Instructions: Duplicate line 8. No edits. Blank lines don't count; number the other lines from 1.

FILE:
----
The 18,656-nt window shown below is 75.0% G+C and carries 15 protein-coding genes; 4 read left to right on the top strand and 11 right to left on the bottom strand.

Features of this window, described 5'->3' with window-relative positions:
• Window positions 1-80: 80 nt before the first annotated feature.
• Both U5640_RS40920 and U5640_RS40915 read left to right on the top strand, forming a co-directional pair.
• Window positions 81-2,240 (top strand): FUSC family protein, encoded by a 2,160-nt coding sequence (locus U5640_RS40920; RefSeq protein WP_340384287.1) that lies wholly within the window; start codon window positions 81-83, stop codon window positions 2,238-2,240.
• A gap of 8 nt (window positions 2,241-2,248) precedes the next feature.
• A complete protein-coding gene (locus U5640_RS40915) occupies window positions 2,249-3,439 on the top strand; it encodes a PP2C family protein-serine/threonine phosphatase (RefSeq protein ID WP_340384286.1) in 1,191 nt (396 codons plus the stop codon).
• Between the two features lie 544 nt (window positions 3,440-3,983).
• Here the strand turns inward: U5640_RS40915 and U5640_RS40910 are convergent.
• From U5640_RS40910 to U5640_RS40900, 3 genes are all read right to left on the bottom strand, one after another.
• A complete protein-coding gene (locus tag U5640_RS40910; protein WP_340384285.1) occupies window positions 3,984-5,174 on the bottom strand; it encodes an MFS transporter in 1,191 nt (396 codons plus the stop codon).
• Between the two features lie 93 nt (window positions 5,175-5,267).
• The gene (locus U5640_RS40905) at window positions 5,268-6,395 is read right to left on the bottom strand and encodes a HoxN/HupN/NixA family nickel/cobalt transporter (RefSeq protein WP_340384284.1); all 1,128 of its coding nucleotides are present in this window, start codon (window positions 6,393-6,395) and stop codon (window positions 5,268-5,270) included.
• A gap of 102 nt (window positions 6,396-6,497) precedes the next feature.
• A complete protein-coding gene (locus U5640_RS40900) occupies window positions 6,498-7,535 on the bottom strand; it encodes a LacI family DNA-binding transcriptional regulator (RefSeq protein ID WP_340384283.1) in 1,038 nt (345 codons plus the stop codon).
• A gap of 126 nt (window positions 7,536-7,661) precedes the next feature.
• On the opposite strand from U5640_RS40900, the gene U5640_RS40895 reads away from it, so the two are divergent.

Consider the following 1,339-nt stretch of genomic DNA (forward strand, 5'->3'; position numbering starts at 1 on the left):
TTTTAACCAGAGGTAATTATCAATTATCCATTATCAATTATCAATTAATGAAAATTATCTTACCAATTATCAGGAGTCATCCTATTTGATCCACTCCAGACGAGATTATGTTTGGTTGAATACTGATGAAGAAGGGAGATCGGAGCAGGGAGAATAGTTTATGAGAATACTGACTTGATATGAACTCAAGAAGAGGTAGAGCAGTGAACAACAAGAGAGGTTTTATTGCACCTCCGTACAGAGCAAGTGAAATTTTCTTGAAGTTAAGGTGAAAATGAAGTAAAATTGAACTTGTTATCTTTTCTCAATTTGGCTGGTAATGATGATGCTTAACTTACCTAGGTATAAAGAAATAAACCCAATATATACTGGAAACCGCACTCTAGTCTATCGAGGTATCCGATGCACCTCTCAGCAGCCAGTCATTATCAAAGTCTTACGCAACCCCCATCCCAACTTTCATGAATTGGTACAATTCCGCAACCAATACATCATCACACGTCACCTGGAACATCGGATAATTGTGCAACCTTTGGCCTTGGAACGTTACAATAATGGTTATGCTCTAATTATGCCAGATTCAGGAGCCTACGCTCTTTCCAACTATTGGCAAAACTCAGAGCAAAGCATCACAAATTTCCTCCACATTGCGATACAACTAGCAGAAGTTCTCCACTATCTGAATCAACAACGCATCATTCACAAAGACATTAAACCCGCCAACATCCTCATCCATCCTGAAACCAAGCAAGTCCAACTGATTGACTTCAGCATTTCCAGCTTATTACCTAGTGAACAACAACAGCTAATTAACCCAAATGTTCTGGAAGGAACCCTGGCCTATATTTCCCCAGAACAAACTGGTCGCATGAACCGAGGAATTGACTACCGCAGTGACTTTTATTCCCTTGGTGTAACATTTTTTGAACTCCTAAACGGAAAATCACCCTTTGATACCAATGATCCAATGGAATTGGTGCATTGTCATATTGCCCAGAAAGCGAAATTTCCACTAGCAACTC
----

• Between the two features lie 544 nt (window positions 3,440-3,983).